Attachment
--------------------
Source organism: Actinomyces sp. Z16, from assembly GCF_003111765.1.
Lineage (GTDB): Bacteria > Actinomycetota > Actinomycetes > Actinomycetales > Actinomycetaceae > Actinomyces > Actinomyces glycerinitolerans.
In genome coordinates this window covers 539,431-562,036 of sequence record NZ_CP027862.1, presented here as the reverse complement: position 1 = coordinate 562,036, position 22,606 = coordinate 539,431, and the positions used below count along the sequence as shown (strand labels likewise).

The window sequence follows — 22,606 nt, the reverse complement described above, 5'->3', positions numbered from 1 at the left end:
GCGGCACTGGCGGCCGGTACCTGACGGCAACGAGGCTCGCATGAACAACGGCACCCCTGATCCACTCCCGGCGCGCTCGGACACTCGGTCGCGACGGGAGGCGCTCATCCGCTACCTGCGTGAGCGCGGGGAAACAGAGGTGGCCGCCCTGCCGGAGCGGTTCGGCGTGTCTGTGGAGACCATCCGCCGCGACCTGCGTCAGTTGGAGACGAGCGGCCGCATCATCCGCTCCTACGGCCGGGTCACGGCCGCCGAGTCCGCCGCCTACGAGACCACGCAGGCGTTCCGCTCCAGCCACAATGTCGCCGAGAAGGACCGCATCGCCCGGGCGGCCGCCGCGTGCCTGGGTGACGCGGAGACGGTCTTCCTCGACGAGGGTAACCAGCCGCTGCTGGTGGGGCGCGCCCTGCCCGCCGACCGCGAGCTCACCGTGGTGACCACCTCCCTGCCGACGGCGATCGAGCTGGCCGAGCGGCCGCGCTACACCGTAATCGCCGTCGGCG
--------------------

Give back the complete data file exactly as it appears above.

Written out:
Source organism: Actinomyces sp. Z16, from assembly GCF_003111765.1.
Lineage (GTDB): Bacteria > Actinomycetota > Actinomycetes > Actinomycetales > Actinomycetaceae > Actinomyces > Actinomyces glycerinitolerans.
In genome coordinates this window covers 539,431-562,036 of sequence record NZ_CP027862.1, presented here as the reverse complement: position 1 = coordinate 562,036, position 22,606 = coordinate 539,431, and the positions used below count along the sequence as shown (strand labels likewise).

The window sequence follows — 22,606 nt, the reverse complement described above, 5'->3', positions numbered from 1 at the left end:
GCGGCACTGGCGGCCGGTACCTGACGGCAACGAGGCTCGCATGAACAACGGCACCCCTGATCCACTCCCGGCGCGCTCGGACACTCGGTCGCGACGGGAGGCGCTCATCCGCTACCTGCGTGAGCGCGGGGAAACAGAGGTGGCCGCCCTGCCGGAGCGGTTCGGCGTGTCTGTGGAGACCATCCGCCGCGACCTGCGTCAGTTGGAGACGAGCGGCCGCATCATCCGCTCCTACGGCCGGGTCACGGCCGCCGAGTCCGCCGCCTACGAGACCACGCAGGCGTTCCGCTCCAGCCACAATGTCGCCGAGAAGGACCGCATCGCCCGGGCGGCCGCCGCGTGCCTGGGTGACGCGGAGACGGTCTTCCTCGACGAGGGTAACCAGCCGCTGCTGGTGGGGCGCGCCCTGCCCGCCGACCGCGAGCTCACCGTGGTGACCACCTCCCTGCCGACGGCGATCGAGCTGGCCGAGCGGCCGCGCTACACCGTAATCGCCGTCGGCG